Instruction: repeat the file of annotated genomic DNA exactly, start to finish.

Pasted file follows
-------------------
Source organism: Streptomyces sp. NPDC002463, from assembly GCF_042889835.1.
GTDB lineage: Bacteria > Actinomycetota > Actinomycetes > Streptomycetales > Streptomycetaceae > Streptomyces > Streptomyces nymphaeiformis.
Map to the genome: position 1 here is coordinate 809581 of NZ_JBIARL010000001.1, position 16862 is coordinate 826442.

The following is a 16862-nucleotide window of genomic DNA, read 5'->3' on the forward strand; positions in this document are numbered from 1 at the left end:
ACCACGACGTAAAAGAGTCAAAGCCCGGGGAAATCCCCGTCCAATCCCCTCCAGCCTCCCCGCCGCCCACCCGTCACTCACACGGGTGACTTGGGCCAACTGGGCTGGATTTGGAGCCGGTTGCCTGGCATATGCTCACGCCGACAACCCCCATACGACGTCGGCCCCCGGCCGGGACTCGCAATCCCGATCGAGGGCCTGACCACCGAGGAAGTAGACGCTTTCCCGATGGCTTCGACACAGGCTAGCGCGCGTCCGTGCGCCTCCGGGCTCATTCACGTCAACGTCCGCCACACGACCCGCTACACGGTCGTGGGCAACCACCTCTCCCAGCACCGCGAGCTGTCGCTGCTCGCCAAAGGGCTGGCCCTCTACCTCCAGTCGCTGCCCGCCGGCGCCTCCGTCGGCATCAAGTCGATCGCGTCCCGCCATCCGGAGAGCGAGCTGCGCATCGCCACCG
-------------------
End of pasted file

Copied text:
Source organism: Streptomyces sp. NPDC002463, from assembly GCF_042889835.1.
GTDB lineage: Bacteria > Actinomycetota > Actinomycetes > Streptomycetales > Streptomycetaceae > Streptomyces > Streptomyces nymphaeiformis.
Map to the genome: position 1 here is coordinate 809581 of NZ_JBIARL010000001.1, position 16862 is coordinate 826442.

The following is a 16862-nucleotide window of genomic DNA, read 5'->3' on the forward strand; positions in this document are numbered from 1 at the left end:
ACCACGACGTAAAAGAGTCAAAGCCCGGGGAAATCCCCGTCCAATCCCCTCCAGCCTCCCCGCCGCCCACCCGTCACTCACACGGGTGACTTGGGCCAACTGGGCTGGATTTGGAGCCGGTTGCCTGGCATATGCTCACGCCGACAACCCCCATACGACGTCGGCCCCCGGCCGGGACTCGCAATCCCGATCGAGGGCCTGACCACCGAGGAAGTAGACGCTTTCCCGATGGCTTCGACACAGGCTAGCGCGCGTCCGTGCGCCTCCGGGCTCATTCACGTCAACGTCCGCCACACGACCCGCTACACGGTCGTGGGCAACCACCTCTCCCAGCACCGCGAGCTGTCGCTGCTCGCCAAAGGGCTGGCCCTCTACCTCCAGTCGCTGCCCGCCGGCGCCTCCGTCGGCATCAAGTCGATCGCGTCCCGCCATCCGGAGAGCGAGCTGCGCATCGCCACCG